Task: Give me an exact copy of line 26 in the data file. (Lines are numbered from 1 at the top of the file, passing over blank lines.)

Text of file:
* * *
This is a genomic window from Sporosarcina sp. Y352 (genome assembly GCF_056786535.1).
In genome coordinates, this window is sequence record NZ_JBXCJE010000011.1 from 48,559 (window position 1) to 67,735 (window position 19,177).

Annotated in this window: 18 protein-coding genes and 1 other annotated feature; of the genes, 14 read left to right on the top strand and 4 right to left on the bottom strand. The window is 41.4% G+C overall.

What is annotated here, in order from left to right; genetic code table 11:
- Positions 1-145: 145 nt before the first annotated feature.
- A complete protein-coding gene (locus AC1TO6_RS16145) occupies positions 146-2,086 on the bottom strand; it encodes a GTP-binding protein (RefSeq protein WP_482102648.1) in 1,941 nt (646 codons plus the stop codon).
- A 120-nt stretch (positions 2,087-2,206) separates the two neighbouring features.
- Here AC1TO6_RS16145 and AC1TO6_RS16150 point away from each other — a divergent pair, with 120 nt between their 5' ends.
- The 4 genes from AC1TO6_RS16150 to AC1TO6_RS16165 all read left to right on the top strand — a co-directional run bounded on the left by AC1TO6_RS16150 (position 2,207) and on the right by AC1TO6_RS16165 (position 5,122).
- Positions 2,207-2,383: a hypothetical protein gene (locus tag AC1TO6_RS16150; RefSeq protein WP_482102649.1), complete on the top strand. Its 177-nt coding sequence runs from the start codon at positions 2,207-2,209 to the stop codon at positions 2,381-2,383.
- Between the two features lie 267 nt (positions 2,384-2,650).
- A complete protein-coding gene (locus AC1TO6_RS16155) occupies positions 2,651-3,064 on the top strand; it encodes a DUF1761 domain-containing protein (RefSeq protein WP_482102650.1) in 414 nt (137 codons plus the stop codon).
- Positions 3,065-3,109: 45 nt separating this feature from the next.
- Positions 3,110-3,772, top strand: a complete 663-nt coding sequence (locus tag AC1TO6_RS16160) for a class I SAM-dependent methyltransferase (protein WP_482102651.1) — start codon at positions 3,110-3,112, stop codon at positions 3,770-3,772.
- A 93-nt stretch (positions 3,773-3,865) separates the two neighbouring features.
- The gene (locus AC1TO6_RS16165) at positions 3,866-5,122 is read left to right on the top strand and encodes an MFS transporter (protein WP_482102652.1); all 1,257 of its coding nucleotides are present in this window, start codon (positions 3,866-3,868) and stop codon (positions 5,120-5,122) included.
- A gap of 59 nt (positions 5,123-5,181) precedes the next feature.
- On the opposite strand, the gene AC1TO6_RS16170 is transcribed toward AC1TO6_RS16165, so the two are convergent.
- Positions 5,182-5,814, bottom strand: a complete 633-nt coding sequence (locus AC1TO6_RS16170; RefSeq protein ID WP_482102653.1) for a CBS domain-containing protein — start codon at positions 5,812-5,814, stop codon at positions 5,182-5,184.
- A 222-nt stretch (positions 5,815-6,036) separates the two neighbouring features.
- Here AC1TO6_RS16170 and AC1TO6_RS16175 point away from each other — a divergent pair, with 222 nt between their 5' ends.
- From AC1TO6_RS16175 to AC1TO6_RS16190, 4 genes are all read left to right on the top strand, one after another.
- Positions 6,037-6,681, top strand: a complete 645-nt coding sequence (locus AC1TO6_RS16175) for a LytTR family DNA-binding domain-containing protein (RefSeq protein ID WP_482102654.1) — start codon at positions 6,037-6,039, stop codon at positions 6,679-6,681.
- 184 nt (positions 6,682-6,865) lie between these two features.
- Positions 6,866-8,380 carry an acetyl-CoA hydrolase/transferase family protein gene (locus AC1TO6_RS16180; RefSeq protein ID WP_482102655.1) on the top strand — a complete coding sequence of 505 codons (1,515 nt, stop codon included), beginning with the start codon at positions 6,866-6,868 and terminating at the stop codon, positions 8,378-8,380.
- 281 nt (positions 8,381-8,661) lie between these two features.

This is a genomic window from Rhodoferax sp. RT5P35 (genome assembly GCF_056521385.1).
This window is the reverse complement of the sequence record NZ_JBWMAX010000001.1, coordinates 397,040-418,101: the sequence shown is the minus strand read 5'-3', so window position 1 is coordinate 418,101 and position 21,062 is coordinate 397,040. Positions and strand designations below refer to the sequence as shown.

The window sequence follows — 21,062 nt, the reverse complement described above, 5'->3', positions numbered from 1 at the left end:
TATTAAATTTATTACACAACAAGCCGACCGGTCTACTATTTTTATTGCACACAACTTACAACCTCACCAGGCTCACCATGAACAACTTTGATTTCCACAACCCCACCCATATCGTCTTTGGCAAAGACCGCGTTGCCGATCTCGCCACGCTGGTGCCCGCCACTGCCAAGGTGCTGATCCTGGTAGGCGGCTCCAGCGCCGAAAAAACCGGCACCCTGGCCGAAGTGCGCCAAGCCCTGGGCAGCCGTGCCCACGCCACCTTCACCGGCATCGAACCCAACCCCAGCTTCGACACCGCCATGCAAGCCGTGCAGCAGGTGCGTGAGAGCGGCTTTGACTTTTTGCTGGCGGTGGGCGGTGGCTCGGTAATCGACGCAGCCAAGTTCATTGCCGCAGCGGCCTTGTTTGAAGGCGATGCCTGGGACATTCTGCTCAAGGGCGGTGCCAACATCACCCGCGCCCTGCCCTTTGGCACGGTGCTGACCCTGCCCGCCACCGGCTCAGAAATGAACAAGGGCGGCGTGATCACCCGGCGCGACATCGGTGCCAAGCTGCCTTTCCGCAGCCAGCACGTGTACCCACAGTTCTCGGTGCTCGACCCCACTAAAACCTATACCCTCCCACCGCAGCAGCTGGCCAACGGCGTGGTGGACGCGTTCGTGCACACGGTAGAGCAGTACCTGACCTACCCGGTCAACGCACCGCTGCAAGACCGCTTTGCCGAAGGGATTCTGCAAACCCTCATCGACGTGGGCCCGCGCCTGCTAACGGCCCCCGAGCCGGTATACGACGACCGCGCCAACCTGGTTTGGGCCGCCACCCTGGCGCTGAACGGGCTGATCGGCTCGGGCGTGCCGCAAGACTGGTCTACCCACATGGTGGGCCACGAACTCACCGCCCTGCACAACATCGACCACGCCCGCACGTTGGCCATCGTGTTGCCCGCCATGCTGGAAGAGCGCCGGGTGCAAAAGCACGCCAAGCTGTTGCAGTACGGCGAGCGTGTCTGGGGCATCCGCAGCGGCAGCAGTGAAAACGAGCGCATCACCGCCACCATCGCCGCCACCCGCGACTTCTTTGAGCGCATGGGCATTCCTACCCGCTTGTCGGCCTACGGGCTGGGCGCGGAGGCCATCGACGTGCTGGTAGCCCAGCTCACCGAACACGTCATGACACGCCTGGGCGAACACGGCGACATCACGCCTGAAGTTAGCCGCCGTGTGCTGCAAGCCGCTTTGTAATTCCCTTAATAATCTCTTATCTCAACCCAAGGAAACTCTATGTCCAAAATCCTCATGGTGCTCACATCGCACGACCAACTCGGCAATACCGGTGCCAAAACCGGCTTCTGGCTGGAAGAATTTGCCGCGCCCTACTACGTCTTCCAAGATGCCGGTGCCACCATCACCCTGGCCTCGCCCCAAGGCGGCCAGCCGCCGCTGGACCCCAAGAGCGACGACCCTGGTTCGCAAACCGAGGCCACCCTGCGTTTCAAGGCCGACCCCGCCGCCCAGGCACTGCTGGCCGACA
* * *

- 281 nt (positions 8,381-8,661) lie between these two features.